When they tested the drug in rodents it appeared to slow or stop the loss of nerve cells.
To begin assessing if the drug might have the same effect in people, they searched the medical records of millions of US patients to identify men with BPH and Parkinson’s.
They studied 2,880 Parkinson’s patients taking terazosin or similar drugs that target PGK1 and a comparison group of 15,409 Parkinson’s patients taking a different treatment for BPH that had no action on PGK1.
Patients on the drugs targeting PGK1 appeared to fare better in terms of Parkinson’s disease symptoms and progression, which the researchers say warrants more study in clinical trials, which they plan to begin this year.
Lead researcher Dr Michael Welsh says while it is premature to talk about a cure, the findings have the potential to change the lives of people with Parkinson’s.
“Today, we have zero treatments that change the progressive course of this neurodegenerative disease,” she says.
“That’s a terrible state, because as our population ages Parkinson’s disease is going to become increasingly common.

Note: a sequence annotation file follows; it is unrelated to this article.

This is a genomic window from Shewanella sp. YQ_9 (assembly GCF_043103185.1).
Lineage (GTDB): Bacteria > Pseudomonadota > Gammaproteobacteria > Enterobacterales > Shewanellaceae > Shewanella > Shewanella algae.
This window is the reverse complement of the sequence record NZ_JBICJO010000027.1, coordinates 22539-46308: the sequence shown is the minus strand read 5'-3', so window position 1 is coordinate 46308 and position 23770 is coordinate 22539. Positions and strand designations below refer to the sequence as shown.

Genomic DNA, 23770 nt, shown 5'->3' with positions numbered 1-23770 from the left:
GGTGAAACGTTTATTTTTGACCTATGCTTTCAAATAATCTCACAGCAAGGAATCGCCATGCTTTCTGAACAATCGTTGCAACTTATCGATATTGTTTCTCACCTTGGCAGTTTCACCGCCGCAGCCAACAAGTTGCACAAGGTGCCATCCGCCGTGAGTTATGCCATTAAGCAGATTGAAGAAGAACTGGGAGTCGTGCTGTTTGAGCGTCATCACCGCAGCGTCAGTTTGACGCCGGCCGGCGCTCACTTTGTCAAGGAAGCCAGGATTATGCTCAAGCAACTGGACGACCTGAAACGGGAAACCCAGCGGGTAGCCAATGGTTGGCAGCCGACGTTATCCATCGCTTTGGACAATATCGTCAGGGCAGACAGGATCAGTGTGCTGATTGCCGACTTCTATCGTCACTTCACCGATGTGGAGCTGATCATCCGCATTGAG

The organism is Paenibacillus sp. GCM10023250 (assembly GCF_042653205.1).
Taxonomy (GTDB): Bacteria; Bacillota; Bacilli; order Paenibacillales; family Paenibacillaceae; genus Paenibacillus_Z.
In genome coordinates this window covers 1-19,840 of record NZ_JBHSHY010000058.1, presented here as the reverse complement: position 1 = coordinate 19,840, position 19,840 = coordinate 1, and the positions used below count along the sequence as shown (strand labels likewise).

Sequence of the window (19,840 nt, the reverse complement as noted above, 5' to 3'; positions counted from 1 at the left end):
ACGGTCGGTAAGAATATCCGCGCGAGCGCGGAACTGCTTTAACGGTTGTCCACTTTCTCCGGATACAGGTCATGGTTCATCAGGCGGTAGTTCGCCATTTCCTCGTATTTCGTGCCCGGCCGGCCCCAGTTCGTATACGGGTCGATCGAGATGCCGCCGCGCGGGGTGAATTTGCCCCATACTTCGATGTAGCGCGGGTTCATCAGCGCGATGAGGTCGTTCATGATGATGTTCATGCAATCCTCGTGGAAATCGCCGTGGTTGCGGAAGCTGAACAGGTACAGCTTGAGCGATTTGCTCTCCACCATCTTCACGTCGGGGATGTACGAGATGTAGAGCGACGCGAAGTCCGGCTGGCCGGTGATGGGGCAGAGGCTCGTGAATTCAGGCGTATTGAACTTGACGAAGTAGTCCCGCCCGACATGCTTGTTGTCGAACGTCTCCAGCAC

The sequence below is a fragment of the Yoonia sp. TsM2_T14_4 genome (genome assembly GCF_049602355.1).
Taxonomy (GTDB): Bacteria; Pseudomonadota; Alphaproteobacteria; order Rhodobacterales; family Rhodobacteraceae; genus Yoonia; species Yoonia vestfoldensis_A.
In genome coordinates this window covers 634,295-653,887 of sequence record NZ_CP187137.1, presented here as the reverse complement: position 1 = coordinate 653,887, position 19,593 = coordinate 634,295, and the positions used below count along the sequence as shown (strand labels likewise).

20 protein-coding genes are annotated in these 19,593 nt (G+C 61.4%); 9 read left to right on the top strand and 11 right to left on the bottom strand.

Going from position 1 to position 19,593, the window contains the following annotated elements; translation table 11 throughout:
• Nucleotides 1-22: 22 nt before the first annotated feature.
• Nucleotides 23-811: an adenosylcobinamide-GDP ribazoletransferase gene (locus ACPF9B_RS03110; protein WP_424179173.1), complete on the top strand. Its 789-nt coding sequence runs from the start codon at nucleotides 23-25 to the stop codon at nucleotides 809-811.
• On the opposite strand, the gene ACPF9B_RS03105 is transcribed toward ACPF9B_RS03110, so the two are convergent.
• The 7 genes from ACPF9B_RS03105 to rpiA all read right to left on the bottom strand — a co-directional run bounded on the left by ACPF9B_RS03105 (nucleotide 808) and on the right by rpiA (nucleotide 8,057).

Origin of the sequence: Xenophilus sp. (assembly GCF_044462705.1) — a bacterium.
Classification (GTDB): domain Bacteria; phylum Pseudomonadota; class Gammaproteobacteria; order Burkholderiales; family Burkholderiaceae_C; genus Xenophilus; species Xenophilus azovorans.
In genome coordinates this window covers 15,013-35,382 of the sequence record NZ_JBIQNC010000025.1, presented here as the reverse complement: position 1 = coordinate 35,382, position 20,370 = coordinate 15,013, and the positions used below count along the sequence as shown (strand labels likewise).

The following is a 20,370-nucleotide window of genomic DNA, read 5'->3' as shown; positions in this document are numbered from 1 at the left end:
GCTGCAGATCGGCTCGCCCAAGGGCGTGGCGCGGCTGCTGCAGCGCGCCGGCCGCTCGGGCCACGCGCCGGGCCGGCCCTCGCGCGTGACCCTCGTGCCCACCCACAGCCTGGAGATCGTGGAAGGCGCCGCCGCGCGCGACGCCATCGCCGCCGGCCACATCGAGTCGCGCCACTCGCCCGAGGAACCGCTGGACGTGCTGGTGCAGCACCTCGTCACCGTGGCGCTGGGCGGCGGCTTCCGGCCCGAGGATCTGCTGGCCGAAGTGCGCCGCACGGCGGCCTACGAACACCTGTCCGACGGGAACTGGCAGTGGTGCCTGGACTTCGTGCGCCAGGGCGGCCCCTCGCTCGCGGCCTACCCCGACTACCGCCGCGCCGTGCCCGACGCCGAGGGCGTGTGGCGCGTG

“So, this is really an exciting area of research.”
Given that terazosin has a proven track record for treating BPH, he says, getting it approved and “repurposed” as a Parkinson’s drug should be achievable if the clinical trials go well.
The trials, which will take a few years, will compare the drug with a placebo to make sure it is safe and effective in Parkinson’s.
Co-researcher Dr Nandakumar Narayanan, who treats patients with Parkinson’s disease said: “We need these randomised controlled trials to prove that these drugs really are disease modifying.
“If they are, that would be a great thing.”
Prof David Dexter from Parkinson’s UK said: “These exciting results show that terazosin may have hidden potential for slowing the progression of Parkinson’s, something that is desperately needed to help people live well for longer.